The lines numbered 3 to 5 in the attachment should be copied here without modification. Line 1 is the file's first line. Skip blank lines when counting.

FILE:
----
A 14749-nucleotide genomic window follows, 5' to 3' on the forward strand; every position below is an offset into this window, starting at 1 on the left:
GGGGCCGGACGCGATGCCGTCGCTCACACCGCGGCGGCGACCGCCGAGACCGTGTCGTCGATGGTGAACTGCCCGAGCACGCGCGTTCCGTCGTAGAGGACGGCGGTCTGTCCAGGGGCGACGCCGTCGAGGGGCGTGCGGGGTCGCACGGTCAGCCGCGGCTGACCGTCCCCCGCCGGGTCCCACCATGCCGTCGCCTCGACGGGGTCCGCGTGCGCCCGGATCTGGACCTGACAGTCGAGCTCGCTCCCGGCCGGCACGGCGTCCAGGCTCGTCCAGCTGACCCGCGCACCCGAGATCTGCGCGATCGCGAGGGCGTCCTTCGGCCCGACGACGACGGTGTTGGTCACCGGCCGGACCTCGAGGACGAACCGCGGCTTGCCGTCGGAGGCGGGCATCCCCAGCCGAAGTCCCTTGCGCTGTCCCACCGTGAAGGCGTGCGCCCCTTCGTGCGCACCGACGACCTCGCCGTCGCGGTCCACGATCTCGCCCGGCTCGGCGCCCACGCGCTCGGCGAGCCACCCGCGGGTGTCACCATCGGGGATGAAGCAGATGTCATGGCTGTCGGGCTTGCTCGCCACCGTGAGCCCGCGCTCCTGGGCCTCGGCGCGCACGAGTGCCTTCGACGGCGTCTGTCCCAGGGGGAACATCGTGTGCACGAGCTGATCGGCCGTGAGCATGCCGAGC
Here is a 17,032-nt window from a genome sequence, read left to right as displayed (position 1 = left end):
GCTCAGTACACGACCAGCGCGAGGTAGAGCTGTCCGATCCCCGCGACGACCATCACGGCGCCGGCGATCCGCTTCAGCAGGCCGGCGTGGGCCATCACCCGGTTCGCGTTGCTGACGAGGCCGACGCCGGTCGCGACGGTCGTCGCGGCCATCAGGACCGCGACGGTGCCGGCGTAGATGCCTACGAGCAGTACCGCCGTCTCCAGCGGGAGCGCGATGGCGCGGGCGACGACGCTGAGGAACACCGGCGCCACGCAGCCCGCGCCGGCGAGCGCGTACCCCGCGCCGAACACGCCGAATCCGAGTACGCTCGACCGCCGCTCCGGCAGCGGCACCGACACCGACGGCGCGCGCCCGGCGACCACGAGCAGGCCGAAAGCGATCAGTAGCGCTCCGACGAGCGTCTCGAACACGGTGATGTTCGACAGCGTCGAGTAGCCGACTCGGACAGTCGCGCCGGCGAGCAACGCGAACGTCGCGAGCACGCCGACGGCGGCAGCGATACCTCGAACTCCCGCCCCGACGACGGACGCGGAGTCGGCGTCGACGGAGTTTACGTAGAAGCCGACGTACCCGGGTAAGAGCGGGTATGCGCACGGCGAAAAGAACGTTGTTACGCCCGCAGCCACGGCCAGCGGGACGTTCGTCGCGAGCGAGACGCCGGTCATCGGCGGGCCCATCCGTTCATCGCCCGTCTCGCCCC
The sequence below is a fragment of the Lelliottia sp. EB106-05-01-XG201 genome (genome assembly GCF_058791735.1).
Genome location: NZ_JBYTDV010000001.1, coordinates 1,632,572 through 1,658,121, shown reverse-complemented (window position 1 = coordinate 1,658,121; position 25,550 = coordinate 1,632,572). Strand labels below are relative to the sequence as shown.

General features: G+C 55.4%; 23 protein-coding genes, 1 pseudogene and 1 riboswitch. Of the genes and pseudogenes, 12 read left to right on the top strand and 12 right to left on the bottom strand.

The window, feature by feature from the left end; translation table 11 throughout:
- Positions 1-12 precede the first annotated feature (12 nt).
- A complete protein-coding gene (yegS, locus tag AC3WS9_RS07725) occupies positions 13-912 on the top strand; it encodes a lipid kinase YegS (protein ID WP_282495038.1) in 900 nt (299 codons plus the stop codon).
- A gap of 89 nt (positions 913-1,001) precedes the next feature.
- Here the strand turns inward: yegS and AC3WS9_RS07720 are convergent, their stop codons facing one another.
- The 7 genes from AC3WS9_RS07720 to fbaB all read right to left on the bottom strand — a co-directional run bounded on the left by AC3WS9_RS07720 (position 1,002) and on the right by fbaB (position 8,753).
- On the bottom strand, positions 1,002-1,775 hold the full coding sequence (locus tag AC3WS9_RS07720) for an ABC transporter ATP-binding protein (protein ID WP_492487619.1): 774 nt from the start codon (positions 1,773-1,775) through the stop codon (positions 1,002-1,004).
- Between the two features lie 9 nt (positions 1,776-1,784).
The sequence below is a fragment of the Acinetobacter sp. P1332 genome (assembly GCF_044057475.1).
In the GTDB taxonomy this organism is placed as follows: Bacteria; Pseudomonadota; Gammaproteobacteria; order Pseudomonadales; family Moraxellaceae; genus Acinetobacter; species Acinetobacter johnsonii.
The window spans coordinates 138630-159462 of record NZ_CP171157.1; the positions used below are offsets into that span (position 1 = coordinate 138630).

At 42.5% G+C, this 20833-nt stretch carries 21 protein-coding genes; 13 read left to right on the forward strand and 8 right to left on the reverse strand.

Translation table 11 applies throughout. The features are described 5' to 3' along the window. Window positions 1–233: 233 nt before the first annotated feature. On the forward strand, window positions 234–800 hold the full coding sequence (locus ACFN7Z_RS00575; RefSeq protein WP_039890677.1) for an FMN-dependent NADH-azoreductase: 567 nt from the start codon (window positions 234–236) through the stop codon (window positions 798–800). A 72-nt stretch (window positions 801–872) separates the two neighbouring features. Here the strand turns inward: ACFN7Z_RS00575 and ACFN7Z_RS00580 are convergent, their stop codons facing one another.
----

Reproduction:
Here is a 17,032-nt window from a genome sequence, read left to right as displayed (position 1 = left end):
GCTCAGTACACGACCAGCGCGAGGTAGAGCTGTCCGATCCCCGCGACGACCATCACGGCGCCGGCGATCCGCTTCAGCAGGCCGGCGTGGGCCATCACCCGGTTCGCGTTGCTGACGAGGCCGACGCCGGTCGCGACGGTCGTCGCGGCCATCAGGACCGCGACGGTGCCGGCGTAGATGCCTACGAGCAGTACCGCCGTCTCCAGCGGGAGCGCGATGGCGCGGGCGACGACGCTGAGGAACACCGGCGCCACGCAGCCCGCGCCGGCGAGCGCGTACCCCGCGCCGAACACGCCGAATCCGAGTACGCTCGACCGCCGCTCCGGCAGCGGCACCGACACCGACGGCGCGCGCCCGGCGACCACGAGCAGGCCGAAAGCGATCAGTAGCGCTCCGACGAGCGTCTCGAACACGGTGATGTTCGACAGCGTCGAGTAGCCGACTCGGACAGTCGCGCCGGCGAGCAACGCGAACGTCGCGAGCACGCCGACGGCGGCAGCGATACCTCGAACTCCCGCCCCGACGACGGACGCGGAGTCGGCGTCGACGGAGTTTACGTAGAAGCCGACGTACCCGGGTAAGAGCGGGTATGCGCACGGCGAAAAGAACGTTGTTACGCCCGCAGCCACGGCCAGCGGGACGTTCGTCGCGAGCGAGACGCCGGTCATCGGCGGGCCCATCCGTTCATCGCCCGTCTCGCCCC
The sequence below is a fragment of the Lelliottia sp. EB106-05-01-XG201 genome (genome assembly GCF_058791735.1).